He can save His people from their sins because He can do what they can't. He as a man can keep all God's laws perfectly. That means as a toddler He never stamped His foot and said, "No!" As a young man He was confronted with all the temptations of youth, but didn't give into one of them. As an adult, the devil and the world came knocking on His flesh, but He didn't open the door.

In Stranger Things or any show where people from one reality go to another, they don't go there without experiencing bad side-effects. Except there is usually one person who can go back and forth relatively easily. Well, Jesus, because He is not only true Man but true God, lives in both places at once. He doesn't have side-effects, but that doesn't mean He isn't effected. He says in the depths of His law keeping and innocent suffering for sins, "How long must I bear with this perverted generation?" On the cross He asks God why He has forsaken Him in this upside down?

Unlike make-believe where the upside down is conquered by the right-side up by power, Jesus retakes the upside down by suffering, sighing, bleeding, dying and being stuck in a stone-cold tomb. God took His Son placed Him into the upside down where He lived a holy life. But for us men and our salvation, He made Jesus from the right-side up to be sin in the upside down. He took all guilt, shame, and sin and put them on Jesus who suffered, bled, and died to pay for it. But there's more. He put all of Jesus' holiness over the upside down. He did what Macbeth said was impossible, and it didn't take all the water in the oceans to do it. He made the blood-red hands of humanity white again by the blood of Jesus Christ.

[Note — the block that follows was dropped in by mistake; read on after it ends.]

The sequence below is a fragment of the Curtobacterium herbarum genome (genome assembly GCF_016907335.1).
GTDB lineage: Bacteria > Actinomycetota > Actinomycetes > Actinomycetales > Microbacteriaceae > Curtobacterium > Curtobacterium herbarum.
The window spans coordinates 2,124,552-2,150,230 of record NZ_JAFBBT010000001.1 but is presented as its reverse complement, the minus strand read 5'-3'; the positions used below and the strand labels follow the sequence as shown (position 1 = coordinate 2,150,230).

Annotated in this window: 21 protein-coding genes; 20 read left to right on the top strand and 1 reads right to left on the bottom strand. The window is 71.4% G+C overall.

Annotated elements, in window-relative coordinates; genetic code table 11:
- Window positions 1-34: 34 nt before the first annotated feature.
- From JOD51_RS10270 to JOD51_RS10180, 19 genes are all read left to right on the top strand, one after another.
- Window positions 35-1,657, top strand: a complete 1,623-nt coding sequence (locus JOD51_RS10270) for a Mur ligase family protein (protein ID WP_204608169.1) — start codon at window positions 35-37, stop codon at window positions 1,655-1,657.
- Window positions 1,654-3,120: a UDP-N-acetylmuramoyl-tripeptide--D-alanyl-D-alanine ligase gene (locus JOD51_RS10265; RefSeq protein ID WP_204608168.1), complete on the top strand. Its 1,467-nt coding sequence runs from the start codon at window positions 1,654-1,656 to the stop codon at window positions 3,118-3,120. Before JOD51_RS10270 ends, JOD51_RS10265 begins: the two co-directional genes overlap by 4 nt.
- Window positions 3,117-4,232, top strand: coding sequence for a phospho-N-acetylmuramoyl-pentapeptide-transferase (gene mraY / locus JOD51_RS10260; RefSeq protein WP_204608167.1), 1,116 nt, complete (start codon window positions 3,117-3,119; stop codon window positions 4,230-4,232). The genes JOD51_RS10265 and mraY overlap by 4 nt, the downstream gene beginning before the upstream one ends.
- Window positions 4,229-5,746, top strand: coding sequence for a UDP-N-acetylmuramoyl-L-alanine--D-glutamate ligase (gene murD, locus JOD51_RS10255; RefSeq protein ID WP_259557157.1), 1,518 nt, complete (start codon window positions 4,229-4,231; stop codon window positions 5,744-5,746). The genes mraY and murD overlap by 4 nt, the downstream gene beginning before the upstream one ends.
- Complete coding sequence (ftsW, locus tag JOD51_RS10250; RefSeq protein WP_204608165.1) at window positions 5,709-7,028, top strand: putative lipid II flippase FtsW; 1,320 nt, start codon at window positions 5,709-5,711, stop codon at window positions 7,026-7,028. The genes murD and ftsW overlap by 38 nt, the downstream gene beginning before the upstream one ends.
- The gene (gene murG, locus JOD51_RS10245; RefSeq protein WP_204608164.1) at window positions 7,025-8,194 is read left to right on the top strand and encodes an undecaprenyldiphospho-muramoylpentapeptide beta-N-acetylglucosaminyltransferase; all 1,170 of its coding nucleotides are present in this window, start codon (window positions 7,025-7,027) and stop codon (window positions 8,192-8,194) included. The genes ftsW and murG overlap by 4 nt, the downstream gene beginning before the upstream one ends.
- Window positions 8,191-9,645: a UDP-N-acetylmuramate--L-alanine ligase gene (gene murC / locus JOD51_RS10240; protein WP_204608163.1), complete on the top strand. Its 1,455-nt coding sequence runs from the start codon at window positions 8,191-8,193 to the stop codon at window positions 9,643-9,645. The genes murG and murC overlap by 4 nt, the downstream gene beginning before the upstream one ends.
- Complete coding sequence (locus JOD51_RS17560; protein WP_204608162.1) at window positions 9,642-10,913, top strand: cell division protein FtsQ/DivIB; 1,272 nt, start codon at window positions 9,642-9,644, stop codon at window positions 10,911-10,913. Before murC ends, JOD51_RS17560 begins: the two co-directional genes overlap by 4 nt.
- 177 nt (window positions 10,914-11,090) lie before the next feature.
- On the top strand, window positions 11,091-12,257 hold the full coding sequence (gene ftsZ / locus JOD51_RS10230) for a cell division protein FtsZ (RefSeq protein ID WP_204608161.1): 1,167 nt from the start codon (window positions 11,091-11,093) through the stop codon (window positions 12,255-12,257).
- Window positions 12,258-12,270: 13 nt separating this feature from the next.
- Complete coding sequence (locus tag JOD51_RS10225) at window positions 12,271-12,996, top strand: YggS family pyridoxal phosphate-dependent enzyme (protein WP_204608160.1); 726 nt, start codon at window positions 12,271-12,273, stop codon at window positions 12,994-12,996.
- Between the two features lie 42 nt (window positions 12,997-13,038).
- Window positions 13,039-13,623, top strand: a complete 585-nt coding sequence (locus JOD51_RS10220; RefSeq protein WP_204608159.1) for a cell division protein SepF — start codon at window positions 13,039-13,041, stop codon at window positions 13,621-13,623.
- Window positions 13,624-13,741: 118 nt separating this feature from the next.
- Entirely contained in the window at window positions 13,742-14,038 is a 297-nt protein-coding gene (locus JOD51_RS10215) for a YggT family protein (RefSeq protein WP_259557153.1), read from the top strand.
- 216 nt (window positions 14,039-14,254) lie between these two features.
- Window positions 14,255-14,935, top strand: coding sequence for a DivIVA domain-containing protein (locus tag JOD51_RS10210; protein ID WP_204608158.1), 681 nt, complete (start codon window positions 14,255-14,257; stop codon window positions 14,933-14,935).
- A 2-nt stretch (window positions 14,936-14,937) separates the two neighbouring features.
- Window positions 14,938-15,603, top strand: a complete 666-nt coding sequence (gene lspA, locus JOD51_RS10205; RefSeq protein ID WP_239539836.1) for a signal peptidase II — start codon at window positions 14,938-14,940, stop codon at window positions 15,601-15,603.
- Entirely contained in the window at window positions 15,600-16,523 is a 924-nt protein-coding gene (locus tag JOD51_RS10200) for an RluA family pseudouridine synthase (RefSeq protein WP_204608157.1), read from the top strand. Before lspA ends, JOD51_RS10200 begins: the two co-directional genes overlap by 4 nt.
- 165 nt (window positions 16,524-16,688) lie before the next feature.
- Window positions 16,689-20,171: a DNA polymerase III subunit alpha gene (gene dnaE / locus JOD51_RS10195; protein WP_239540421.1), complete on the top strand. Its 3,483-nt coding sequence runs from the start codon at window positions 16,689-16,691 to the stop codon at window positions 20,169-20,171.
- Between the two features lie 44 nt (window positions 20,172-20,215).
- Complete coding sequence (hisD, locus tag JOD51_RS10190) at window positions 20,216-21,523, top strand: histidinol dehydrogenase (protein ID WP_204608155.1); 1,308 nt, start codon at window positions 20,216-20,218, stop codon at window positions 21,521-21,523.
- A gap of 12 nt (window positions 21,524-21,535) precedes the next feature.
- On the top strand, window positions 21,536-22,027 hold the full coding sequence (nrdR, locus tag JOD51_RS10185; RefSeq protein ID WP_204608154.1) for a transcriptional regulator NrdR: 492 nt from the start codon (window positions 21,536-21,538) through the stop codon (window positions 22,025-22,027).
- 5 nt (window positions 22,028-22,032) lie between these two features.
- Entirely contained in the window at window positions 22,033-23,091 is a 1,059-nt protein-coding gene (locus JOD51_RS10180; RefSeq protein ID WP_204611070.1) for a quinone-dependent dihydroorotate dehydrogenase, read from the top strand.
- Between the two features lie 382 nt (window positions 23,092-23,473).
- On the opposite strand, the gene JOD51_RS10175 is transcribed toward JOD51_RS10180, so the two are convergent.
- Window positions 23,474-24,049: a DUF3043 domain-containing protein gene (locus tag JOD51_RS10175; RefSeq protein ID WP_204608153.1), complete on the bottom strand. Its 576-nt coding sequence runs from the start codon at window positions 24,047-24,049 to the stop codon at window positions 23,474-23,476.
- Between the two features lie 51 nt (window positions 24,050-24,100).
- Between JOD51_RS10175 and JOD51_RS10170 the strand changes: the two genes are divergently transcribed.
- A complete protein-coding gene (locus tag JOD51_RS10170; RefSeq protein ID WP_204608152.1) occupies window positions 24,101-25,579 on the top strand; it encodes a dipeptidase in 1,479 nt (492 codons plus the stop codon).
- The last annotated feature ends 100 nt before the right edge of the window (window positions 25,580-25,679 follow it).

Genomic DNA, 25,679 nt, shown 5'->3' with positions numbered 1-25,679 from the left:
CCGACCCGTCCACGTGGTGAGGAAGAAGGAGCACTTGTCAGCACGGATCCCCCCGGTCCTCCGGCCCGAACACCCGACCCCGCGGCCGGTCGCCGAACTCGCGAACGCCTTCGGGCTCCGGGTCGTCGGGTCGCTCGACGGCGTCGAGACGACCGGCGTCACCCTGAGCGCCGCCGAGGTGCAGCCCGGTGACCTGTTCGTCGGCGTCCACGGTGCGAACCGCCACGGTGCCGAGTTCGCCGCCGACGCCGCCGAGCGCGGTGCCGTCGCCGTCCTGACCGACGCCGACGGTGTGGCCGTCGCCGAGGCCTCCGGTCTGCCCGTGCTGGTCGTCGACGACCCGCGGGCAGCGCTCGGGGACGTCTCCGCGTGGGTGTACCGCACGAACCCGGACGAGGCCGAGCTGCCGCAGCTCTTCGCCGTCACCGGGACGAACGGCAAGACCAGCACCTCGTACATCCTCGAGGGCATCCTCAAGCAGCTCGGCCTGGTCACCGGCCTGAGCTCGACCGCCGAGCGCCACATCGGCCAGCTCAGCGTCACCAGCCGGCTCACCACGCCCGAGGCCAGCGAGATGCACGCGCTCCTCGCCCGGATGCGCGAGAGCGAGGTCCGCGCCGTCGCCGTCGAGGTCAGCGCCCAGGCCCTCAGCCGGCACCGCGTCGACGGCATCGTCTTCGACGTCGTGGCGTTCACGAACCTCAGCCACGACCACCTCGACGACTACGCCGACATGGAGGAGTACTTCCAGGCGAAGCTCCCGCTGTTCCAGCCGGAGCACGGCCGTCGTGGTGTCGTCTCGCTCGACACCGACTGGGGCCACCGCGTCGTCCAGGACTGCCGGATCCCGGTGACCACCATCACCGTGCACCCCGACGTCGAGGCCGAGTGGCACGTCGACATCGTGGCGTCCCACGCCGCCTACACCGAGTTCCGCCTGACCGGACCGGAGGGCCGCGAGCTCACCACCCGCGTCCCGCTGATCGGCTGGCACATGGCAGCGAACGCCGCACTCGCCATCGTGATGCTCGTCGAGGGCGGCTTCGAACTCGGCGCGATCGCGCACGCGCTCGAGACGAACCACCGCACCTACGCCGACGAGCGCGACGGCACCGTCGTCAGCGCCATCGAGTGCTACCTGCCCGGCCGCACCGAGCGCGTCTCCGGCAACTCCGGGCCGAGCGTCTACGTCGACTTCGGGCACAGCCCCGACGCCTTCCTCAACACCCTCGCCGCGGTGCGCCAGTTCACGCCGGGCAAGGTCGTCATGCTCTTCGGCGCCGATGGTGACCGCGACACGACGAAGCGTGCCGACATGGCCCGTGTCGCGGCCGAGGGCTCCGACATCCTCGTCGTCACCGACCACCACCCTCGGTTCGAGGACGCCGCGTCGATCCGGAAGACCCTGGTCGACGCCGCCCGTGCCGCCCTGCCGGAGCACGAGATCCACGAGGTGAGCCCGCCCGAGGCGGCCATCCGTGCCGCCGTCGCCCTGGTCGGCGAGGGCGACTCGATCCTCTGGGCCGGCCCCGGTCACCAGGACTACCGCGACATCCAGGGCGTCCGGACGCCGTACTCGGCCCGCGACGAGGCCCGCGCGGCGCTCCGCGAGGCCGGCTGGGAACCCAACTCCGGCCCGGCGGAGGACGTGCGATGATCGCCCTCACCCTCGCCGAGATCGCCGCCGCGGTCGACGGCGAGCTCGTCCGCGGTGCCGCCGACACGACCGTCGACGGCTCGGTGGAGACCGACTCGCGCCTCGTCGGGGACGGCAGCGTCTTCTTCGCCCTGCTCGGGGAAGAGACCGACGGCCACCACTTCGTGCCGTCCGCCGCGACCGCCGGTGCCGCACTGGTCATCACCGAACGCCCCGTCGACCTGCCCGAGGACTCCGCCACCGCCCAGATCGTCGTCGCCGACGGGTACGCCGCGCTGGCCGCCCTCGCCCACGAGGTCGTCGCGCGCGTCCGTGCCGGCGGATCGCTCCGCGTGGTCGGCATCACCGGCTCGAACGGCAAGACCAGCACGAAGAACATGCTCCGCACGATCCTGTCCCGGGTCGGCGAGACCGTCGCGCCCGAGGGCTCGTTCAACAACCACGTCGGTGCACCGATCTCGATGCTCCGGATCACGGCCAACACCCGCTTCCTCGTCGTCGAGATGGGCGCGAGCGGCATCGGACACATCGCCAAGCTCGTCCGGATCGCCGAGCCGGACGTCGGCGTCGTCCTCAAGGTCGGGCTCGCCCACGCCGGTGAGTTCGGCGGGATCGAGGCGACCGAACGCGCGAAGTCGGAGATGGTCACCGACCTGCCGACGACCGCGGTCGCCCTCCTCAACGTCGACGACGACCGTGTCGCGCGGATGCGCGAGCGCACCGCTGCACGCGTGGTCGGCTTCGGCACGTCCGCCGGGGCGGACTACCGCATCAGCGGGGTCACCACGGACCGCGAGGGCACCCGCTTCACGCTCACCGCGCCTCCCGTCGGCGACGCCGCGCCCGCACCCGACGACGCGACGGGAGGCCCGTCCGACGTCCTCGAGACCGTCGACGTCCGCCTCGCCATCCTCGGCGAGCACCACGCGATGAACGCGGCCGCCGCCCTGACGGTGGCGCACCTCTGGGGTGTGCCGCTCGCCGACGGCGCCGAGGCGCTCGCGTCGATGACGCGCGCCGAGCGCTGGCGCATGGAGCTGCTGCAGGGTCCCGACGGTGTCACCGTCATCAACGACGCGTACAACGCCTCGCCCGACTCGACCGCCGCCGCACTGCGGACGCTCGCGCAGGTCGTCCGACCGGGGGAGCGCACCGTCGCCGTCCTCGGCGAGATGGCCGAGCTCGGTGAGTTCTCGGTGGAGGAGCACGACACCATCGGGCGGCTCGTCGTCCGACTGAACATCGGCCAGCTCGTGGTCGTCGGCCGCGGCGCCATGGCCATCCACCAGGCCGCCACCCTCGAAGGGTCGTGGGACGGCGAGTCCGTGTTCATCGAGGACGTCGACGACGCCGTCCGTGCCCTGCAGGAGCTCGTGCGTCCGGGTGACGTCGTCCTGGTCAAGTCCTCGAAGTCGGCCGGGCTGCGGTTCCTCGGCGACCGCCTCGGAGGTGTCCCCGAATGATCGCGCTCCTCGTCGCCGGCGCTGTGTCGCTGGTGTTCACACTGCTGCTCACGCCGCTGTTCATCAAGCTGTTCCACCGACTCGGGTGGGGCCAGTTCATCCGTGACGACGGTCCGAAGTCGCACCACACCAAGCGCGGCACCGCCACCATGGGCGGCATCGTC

What blows Mary away is that God comes into the world we've made upside down to rescue us. By so doing, He does not just the impossible but changes the upside down. It's possible in the reality God recreates though Jesus not only for babies not to cry but for God's voice to be heard in a Baby's cry. It's possible in the reality God speaks into being for not only the ocean not to rush to shore but for a Man to walk on water and for people to be saved by it. It's possible for the Son who created the sun in the sky to leave the skies, become a babe on earth, and yet remain in heaven as both God and Man. And it's possible for such a One to not just dream impossible dreams but to make them happen. Amen

Rev. Paul R. Harris

Trinity Lutheran Church, Austin, Texas

Fourth Sunday in Advent (20171224); Luke 1: 26-38